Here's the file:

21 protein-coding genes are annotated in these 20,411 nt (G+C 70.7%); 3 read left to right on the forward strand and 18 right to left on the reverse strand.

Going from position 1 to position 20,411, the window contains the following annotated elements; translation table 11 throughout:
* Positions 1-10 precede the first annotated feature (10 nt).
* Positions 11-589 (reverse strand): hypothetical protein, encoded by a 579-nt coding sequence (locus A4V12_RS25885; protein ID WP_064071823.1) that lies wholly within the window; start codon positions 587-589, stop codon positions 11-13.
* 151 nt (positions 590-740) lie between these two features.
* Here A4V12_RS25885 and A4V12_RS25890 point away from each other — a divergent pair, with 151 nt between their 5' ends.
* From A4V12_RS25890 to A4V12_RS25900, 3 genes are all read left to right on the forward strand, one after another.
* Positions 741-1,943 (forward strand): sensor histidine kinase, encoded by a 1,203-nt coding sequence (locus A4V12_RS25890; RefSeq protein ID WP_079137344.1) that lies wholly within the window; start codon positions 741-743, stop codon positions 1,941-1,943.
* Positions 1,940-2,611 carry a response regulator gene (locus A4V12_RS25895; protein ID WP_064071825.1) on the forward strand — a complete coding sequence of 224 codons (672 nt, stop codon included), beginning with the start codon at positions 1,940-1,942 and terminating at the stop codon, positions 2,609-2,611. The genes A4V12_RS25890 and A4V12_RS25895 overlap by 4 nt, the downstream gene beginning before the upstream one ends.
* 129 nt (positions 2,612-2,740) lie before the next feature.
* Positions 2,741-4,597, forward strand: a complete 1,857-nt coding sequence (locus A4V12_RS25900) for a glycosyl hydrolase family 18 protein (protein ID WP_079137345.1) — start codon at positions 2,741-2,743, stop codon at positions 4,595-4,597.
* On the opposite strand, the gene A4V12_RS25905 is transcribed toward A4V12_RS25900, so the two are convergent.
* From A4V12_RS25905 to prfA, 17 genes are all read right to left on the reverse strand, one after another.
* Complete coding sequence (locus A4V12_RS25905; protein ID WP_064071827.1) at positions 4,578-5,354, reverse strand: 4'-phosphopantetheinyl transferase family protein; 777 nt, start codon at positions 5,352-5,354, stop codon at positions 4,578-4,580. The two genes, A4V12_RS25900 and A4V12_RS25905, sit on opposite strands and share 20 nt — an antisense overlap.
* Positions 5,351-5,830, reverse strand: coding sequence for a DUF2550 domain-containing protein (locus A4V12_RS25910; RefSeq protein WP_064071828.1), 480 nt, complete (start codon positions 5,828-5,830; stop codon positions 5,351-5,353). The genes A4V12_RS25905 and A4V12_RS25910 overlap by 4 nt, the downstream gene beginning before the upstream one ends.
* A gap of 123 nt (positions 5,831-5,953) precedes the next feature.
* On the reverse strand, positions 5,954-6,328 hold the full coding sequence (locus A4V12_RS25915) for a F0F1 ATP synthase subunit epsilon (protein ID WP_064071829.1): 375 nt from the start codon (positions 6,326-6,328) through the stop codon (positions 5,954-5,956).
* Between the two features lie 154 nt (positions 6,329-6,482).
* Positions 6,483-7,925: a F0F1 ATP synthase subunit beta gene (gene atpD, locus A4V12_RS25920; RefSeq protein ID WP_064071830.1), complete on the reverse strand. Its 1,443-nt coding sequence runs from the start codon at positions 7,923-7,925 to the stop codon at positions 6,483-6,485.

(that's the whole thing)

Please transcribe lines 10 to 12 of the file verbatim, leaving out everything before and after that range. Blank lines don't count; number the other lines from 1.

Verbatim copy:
* 129 nt (positions 2,612-2,740) lie before the next feature.
* Positions 2,741-4,597, forward strand: a complete 1,857-nt coding sequence (locus A4V12_RS25900) for a glycosyl hydrolase family 18 protein (protein ID WP_079137345.1) — start codon at positions 2,741-2,743, stop codon at positions 4,595-4,597.
* On the opposite strand, the gene A4V12_RS25905 is transcribed toward A4V12_RS25900, so the two are convergent.